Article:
XMB™ for PLAYSTATION®3 - Attaining the Same Usability as PSP®

In addition to playing games, PLAYSTATION®3 has a variety of functions from playing audio and video software such as Blu-ray Discs, DVDs and CDs, to browsing the Internet. How has XMB™ evolved to fit PLAYSTATION®3?

The first impression of PLAYSTATION®3 was simply “it is powerful”. What we cared about most was how we could have users feel friendly toward a powerful computing system that could enable the vision of networking and distributed computing. In the initial stage of development, we considered the possibility of employing a user interface other than XMB™. But we had a plan to connect PSP® to PLAYSTATION®3. If we had used different interface designs for these products, it would not have worked. So we decided to use XMB™, so as to have the same user interface as PSP®. We poured a lot of effort into creation of the texture of the icons, which appear to be three dimensional images. This is why they look as if they are floating on the screen. We use familiar motifs so that both children and elderly people can understand them easily. They also have distinct outlines that can be viewed clearly on both HDTVs and non-HDTVs.

When I think about a new idea for XMB™, I always think about twenty years into the future. Even though XMB™ will be used in living rooms, it may not be displayed on TV screens. XMB™ may appear to be floating in the air. I also think about how a main character would use XMB™ if it appears in a scene in a film. I expand my imagination by thinking about these things.

Photo and Music - Evolving Player Functions

PLAYSTATION®3 also features an Internet browser, a slideshow feature to view photos, and a music player that can also play Super Audio CDs.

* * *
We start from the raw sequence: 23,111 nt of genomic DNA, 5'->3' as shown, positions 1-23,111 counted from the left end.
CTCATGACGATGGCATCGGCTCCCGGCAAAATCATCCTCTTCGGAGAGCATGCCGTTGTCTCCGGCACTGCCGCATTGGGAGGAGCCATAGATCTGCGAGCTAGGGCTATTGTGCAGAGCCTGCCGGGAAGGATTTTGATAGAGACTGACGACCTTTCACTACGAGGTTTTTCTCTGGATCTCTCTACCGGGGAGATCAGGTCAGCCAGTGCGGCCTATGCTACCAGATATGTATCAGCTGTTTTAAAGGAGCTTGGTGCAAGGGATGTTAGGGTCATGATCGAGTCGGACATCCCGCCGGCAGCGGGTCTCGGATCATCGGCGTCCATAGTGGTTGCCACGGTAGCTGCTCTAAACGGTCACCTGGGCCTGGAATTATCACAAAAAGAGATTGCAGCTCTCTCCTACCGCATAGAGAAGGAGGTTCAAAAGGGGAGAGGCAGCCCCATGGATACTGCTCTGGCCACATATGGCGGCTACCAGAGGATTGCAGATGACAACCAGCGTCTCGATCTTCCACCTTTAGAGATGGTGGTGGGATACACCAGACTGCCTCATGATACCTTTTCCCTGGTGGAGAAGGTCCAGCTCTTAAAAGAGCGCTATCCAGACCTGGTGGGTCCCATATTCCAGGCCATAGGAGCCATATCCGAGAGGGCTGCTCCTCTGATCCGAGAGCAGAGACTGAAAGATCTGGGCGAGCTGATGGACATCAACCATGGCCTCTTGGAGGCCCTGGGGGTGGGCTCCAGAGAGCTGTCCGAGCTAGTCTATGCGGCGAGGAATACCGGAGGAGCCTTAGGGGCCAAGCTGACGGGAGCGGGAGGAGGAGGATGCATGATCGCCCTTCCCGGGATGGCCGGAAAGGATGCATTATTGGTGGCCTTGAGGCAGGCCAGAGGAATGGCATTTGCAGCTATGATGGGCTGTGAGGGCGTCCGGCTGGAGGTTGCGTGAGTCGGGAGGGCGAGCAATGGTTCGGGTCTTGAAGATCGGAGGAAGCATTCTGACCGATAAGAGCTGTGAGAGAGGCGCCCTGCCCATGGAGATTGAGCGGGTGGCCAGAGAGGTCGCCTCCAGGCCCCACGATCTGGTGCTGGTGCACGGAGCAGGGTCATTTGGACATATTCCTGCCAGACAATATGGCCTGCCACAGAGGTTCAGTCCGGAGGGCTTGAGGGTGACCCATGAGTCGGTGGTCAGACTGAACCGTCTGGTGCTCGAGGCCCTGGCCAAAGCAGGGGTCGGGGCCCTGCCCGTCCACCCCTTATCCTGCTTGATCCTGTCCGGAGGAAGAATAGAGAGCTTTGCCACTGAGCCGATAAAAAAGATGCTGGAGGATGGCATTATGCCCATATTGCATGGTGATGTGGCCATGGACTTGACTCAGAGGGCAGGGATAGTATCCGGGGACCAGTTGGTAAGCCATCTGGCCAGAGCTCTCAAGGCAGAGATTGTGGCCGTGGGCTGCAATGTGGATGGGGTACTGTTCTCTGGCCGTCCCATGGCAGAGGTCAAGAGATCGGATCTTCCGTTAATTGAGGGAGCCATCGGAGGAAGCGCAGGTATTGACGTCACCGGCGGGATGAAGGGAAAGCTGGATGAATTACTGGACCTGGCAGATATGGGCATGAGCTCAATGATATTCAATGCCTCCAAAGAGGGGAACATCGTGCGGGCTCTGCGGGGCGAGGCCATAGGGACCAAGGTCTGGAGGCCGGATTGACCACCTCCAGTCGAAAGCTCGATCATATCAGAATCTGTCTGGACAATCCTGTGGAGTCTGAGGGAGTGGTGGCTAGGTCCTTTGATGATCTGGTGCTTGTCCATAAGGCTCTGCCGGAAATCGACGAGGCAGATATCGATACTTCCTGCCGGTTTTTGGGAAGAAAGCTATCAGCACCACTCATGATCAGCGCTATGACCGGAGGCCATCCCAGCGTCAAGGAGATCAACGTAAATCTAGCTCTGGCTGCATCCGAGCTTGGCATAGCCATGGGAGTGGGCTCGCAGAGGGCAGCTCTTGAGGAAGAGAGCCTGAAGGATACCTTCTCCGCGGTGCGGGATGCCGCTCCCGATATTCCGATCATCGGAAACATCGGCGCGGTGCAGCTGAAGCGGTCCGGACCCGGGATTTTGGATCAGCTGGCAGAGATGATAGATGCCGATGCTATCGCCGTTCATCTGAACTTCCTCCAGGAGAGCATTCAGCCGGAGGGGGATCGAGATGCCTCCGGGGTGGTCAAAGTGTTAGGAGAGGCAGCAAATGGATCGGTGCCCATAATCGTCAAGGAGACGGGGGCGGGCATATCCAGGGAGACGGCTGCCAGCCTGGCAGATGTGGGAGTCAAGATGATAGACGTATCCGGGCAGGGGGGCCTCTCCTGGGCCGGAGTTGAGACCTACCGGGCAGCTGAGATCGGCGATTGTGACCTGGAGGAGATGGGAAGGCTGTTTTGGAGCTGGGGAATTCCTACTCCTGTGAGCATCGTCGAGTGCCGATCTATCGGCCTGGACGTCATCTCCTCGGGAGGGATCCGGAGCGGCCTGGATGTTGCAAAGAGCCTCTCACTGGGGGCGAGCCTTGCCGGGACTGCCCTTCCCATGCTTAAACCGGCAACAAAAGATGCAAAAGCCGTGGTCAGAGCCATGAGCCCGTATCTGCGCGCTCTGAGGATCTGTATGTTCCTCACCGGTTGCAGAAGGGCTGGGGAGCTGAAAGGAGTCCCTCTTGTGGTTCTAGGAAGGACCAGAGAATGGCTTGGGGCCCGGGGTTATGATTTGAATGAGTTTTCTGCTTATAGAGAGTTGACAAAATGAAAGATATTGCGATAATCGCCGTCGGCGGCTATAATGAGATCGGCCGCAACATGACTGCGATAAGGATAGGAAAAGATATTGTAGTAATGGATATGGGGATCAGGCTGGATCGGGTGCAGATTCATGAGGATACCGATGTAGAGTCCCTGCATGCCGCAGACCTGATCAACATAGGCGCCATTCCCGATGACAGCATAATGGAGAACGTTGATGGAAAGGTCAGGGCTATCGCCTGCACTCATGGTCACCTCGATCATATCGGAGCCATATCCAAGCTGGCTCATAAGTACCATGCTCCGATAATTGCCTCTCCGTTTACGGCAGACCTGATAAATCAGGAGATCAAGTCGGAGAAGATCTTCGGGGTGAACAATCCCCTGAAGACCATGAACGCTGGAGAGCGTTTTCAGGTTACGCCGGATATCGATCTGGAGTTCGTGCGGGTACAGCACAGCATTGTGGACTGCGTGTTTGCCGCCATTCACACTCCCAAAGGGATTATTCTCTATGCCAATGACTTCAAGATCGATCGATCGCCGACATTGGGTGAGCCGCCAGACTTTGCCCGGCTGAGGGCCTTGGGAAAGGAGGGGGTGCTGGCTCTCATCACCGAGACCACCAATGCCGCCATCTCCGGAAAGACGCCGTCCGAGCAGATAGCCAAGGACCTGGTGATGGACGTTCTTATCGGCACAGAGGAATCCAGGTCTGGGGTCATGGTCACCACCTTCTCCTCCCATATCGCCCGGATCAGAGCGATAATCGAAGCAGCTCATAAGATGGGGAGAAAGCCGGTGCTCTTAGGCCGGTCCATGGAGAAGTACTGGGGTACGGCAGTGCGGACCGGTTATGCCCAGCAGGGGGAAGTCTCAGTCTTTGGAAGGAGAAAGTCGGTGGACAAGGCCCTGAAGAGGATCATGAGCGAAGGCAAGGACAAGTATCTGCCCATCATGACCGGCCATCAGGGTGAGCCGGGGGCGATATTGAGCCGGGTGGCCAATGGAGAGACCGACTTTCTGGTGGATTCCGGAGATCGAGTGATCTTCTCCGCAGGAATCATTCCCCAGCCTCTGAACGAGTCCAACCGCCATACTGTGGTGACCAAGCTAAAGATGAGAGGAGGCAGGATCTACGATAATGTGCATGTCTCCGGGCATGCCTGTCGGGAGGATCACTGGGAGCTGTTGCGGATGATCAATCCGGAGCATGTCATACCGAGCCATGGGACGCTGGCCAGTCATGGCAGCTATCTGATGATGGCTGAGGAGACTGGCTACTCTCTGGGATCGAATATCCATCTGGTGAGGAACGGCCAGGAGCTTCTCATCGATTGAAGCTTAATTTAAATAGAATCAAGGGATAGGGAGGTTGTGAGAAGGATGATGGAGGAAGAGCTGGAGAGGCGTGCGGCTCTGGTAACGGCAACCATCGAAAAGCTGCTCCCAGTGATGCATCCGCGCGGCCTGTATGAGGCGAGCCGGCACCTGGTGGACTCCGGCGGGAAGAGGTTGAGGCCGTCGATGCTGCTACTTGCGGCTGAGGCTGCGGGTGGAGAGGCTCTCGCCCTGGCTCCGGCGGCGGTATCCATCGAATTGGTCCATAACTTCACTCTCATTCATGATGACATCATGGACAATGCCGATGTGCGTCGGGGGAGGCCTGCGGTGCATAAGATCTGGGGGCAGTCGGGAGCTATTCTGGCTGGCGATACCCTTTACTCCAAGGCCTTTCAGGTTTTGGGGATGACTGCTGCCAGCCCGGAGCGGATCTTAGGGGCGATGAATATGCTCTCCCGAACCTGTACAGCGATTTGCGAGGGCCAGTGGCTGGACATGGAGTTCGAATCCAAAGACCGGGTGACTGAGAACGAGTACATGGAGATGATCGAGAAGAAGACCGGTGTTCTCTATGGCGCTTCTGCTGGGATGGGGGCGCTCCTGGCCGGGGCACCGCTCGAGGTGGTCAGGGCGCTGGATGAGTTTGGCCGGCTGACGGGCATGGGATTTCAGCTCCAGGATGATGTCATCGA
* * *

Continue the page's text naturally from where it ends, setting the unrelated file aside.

“Photo Album” slideshow

The Internet browser is designed in such a way that conventional PC users can use it easily. It is a tabbed browser that can display multiple screens. The browser is one of the functions that we would like most to expand the capability of.

For the Photo function, in addition to “Normal”, we prepared three slideshow styles with special effects. “Photo Album” emulates placing photos on a desk by hand. We make use of the warm feeling of handwritten text there. For “Portrait”, we use face recognition technology (which you may not notice at a glance) to zoom faces and position them to the center of a screen. We intended to make it simple, but dramatic. What we wanted to present for “Slide” is a sense of analog. We added an effect that looks like as if slides were changing by moving the light source slightly. We could implement such analog-like effects because of improvements in the performance of digital computing. During playback of music you can change the background to “Visual Player”, where colors change to the music and waves move to the sounds. Although there are various patterns, they are actually generated from just one data source. We edited the sequence seamlessly, so that visual effects from several creators appear in order.

PLAYSTATION®3 is a hardware system that continues to evolve through system software updates via the Internet and other methods. We will continue to create new features.

To see the interview in it’s true form follow this Link: